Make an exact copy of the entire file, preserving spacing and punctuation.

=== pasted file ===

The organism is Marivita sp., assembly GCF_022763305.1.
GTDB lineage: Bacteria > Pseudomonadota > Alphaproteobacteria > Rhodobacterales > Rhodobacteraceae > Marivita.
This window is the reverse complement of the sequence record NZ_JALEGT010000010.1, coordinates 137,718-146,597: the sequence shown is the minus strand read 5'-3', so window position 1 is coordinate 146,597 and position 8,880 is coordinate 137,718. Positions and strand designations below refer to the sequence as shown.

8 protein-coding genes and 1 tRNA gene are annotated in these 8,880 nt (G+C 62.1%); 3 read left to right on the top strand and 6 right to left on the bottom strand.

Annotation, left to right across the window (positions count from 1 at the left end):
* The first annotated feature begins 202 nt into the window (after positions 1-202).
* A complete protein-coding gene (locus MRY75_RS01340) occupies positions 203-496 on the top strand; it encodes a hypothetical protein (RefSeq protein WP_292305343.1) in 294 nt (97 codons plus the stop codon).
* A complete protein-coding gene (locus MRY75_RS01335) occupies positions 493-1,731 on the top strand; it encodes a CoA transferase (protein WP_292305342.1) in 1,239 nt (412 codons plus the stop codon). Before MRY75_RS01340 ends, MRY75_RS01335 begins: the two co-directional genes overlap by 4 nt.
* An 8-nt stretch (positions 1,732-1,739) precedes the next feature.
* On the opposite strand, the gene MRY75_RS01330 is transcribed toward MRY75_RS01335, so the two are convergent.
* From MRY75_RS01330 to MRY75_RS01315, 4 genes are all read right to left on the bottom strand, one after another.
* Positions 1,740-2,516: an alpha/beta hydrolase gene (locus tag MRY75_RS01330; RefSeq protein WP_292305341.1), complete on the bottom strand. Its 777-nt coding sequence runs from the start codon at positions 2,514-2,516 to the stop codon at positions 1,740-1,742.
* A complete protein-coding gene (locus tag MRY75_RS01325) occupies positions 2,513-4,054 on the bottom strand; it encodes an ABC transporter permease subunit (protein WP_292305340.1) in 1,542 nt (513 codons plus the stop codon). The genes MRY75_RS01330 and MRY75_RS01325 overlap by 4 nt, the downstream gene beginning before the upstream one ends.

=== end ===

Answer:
The organism is Marivita sp., assembly GCF_022763305.1.
GTDB lineage: Bacteria > Pseudomonadota > Alphaproteobacteria > Rhodobacterales > Rhodobacteraceae > Marivita.
This window is the reverse complement of the sequence record NZ_JALEGT010000010.1, coordinates 137,718-146,597: the sequence shown is the minus strand read 5'-3', so window position 1 is coordinate 146,597 and position 8,880 is coordinate 137,718. Positions and strand designations below refer to the sequence as shown.

8 protein-coding genes and 1 tRNA gene are annotated in these 8,880 nt (G+C 62.1%); 3 read left to right on the top strand and 6 right to left on the bottom strand.

Annotation, left to right across the window (positions count from 1 at the left end):
* The first annotated feature begins 202 nt into the window (after positions 1-202).
* A complete protein-coding gene (locus MRY75_RS01340) occupies positions 203-496 on the top strand; it encodes a hypothetical protein (RefSeq protein WP_292305343.1) in 294 nt (97 codons plus the stop codon).
* A complete protein-coding gene (locus MRY75_RS01335) occupies positions 493-1,731 on the top strand; it encodes a CoA transferase (protein WP_292305342.1) in 1,239 nt (412 codons plus the stop codon). Before MRY75_RS01340 ends, MRY75_RS01335 begins: the two co-directional genes overlap by 4 nt.
* An 8-nt stretch (positions 1,732-1,739) precedes the next feature.
* On the opposite strand, the gene MRY75_RS01330 is transcribed toward MRY75_RS01335, so the two are convergent.
* From MRY75_RS01330 to MRY75_RS01315, 4 genes are all read right to left on the bottom strand, one after another.
* Positions 1,740-2,516: an alpha/beta hydrolase gene (locus tag MRY75_RS01330; RefSeq protein WP_292305341.1), complete on the bottom strand. Its 777-nt coding sequence runs from the start codon at positions 2,514-2,516 to the stop codon at positions 1,740-1,742.
* A complete protein-coding gene (locus tag MRY75_RS01325) occupies positions 2,513-4,054 on the bottom strand; it encodes an ABC transporter permease subunit (protein WP_292305340.1) in 1,542 nt (513 codons plus the stop codon). The genes MRY75_RS01330 and MRY75_RS01325 overlap by 4 nt, the downstream gene beginning before the upstream one ends.